Swizz Beatz Revealed as Silent Partner, CEO of Megaupload

Producer's name is not included in 'mega conspiracy' indictment of shuttered file-sharing site

Swizz Beatz
Johnny Nunez/WireImage
Swizz Beatz attends the grand re-opening of Jay-Z's 40/40 Club in New York City.
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Today's abrupt shut-down of the popular file-sharing site Megaupload will likely affect one unexpected celebrity: the company's CEO, hip-hop producer Swizz Beatz.

Beatz, who has worked with Jay-Z  is married to R&B star Alicia Keys and was the first producer-in-residence at NYU's Clive Davis Department of Recorded Music, was widely reported this afternoon to be the silent partner of Megaupload – a revelation that has surprised the music community (although as MTV notes, his name and title appeared in the "About Us" page of the now-defunct site).

Beatz helped cast the company's controversial promotional video from 2011, in which Will.I.Am, Diddy, Kim Kardashian and Kanye West endorsed the site. Will.I.Am. subsequently sent the site a takedown request and Universal Music Group flagged the video for copyright abuse and it was removed. Beatz has since counter-sued UMG, insisting that he did nothing wrong in asking his friends to appear in the video.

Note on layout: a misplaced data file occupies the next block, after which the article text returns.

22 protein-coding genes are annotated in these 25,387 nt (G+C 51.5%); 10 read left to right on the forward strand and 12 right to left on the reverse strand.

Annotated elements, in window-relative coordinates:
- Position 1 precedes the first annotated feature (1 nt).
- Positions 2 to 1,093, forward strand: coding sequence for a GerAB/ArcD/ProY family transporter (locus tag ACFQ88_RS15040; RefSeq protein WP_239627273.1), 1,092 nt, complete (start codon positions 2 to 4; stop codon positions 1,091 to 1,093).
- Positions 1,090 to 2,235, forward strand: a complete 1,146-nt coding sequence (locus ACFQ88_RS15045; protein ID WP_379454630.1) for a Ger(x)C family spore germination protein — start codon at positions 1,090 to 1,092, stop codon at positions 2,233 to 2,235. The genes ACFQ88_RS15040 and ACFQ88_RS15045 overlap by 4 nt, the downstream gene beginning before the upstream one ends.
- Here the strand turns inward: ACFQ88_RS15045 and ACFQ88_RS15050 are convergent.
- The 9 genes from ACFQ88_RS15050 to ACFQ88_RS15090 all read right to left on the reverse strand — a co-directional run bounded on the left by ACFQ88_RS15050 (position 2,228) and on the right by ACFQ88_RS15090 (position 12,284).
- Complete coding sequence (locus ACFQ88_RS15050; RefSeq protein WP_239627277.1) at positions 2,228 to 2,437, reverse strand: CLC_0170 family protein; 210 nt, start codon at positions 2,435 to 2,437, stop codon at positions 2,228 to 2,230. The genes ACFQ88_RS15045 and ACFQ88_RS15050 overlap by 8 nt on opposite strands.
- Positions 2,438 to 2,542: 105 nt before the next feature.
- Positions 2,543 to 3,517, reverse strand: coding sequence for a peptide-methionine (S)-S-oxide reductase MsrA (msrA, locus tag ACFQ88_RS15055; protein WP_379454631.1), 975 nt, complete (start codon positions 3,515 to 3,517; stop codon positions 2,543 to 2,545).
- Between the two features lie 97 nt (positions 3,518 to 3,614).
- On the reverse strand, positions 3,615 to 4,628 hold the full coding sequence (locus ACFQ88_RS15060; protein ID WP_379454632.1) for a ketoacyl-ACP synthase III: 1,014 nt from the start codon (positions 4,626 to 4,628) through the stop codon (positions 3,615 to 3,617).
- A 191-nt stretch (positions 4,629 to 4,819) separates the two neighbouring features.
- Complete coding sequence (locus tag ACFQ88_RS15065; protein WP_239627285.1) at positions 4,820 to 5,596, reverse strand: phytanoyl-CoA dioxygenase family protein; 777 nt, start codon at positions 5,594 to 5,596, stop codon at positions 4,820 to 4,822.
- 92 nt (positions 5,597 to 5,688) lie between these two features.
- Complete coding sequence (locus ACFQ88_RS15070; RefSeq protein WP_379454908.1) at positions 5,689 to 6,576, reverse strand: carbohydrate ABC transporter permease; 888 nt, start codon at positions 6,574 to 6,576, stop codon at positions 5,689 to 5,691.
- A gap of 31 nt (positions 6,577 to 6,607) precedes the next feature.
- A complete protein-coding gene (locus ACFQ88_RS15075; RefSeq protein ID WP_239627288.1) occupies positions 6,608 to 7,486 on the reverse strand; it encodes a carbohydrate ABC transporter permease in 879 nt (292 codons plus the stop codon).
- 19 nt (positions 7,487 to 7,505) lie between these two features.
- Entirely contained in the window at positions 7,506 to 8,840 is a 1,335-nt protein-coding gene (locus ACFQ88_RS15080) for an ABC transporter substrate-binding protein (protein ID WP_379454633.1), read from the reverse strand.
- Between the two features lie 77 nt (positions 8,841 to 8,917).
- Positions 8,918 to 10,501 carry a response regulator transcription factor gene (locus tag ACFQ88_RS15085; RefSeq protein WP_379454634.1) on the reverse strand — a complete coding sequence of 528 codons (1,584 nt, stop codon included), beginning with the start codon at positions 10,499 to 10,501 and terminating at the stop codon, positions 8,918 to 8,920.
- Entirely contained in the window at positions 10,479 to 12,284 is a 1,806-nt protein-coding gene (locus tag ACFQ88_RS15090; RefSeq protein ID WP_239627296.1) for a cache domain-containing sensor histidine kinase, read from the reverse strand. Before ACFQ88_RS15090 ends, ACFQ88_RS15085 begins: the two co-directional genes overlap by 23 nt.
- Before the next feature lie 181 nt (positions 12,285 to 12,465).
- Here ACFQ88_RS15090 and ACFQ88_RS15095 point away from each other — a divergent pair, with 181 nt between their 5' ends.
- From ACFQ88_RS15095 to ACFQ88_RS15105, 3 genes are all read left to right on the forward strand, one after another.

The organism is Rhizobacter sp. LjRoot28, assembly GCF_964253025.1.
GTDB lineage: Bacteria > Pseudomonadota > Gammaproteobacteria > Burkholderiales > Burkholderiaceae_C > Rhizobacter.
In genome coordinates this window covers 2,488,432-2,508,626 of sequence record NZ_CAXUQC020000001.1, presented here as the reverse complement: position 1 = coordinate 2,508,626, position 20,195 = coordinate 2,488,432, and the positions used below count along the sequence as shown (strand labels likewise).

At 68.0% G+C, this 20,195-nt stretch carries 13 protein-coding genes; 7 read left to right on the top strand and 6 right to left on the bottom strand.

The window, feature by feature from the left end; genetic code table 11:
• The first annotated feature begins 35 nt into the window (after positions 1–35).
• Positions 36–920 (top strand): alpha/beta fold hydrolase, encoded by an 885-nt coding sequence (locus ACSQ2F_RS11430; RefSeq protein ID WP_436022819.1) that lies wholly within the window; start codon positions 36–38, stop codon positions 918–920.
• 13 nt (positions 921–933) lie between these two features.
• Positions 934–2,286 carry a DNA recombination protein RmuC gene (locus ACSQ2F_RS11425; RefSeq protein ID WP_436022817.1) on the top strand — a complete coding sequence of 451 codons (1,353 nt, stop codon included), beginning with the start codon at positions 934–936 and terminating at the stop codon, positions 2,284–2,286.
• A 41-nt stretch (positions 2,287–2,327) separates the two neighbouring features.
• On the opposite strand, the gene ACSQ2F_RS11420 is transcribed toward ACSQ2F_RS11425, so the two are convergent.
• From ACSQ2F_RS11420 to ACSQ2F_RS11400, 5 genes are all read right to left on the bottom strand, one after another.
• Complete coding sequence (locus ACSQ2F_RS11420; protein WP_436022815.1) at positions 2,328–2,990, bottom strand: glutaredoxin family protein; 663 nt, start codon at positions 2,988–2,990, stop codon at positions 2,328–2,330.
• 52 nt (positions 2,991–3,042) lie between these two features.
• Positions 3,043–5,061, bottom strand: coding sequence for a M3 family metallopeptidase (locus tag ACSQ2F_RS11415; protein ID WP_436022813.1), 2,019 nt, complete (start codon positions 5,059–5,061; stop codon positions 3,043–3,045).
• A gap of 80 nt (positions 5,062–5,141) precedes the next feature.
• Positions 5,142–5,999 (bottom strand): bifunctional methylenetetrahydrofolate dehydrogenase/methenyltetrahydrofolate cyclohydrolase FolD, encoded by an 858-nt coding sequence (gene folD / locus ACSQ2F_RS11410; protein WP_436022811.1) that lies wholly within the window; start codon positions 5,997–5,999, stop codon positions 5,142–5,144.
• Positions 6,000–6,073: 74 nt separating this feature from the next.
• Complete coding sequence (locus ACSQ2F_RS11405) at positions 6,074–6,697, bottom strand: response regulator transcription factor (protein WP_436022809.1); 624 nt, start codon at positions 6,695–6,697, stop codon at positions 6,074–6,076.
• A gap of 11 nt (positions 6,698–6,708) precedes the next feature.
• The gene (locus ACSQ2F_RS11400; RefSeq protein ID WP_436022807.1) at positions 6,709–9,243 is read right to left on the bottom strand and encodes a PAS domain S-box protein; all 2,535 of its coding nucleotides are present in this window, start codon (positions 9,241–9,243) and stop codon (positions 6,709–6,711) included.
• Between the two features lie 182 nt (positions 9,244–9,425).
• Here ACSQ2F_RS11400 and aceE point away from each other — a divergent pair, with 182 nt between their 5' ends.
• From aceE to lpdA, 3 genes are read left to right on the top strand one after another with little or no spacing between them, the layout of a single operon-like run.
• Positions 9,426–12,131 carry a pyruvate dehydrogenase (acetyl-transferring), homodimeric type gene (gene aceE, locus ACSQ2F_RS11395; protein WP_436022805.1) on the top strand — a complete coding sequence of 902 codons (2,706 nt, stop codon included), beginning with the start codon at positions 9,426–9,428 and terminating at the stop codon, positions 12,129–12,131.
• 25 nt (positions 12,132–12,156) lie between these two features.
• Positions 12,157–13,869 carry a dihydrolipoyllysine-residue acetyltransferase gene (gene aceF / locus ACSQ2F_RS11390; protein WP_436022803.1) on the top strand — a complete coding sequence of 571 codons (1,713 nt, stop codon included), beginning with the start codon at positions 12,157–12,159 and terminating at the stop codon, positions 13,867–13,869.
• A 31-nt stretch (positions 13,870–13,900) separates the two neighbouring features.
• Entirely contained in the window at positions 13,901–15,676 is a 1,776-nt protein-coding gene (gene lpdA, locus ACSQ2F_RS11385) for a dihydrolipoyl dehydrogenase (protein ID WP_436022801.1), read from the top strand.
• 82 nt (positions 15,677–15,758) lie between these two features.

Megaupload was shut down today by federal prosecutors in Virginia following charges against its operators of violating piracy laws, including their refusal to remove copyrighted material from their site in accordance with the Digital Millennium Copyright Act. According to the indictment that shut down the site, Megaupload had generated $175 million in income while causing $500 million in losses to its content copyright holders.

Today, the New York Times reported that four of Megaupload's operators, including founder Kim Dotcom (born Kim Schmitz), have been arrested in New Zealand. Three people remain at large in what the grand jury indictment called part of a "mega conspiracy." Beatz was not included on the list and has not made a statement regarding his involvement with the site or the indictment's repercussions for him.

The Times, citing government agencies involved in the indictment, reports this suit is "among the largest criminal copyright cases ever brought by the United States."